Weighted inequalities via dyadic operators and a learning theory approach to compressive sensing
Spencer, Timothy Scott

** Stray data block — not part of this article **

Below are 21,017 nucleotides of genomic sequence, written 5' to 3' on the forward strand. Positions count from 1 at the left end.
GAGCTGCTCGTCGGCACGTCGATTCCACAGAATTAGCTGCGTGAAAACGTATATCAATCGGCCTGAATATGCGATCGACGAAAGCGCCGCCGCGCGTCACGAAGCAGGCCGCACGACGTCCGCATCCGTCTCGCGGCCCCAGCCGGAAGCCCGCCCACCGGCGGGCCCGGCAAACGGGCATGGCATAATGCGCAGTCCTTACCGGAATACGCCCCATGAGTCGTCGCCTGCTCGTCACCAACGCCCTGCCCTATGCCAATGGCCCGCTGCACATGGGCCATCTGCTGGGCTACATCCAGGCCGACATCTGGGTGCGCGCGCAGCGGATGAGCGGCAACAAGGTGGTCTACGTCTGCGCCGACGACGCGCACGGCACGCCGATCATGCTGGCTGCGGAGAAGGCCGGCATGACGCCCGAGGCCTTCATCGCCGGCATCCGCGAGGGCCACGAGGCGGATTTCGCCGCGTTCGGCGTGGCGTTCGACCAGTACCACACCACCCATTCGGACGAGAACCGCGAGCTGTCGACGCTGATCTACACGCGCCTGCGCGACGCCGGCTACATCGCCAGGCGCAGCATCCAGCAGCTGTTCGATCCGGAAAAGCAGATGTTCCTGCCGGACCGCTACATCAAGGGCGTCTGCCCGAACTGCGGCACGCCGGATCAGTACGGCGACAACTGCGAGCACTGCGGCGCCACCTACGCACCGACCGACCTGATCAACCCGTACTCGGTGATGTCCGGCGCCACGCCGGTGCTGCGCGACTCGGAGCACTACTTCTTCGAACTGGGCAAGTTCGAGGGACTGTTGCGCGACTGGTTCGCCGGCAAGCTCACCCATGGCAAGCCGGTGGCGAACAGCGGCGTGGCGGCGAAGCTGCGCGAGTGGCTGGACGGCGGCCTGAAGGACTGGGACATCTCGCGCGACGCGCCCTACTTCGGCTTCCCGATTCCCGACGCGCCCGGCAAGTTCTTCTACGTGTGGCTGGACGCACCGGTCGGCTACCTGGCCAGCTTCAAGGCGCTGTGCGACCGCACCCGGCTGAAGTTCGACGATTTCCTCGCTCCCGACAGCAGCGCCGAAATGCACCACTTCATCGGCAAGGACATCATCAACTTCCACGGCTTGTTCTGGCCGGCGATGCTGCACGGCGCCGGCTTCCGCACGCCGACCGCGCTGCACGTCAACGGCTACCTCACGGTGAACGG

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The first part of this dissertation explores the application of dominating operators in harmonic analysis by sparse operators. We present preliminary results on dominating certain operators by sparse and analogous operators, some known and some new. These domination results lead to weighted inequalities for Calderon-Zygmund operators and the Hardy-Littlewood maximal operator, fractional integral operators (Riesz potentials) and the fractional maximal operator, commutators of fractional integral operators with multiplication operators, oscillatory integral operators and random discrete Hilbert transforms. The oscillatory integrals are built by polynomial modulation of Calderon-Zygmund kernels. For random discrete Hilbert transforms, these are the first results of their kind. In the second part, we explore the utility of learning theory in one-bit sensing. We effectively estimate the VC-dimension of hemispheres relative to sparse vectors, which allows us to employ learning theory techniques to control an empirical process. This control yields the (1-bit) Restricted Isometry Property with high probability. With these methods, we analyze the effects of certain noise models on the acquisition scheme.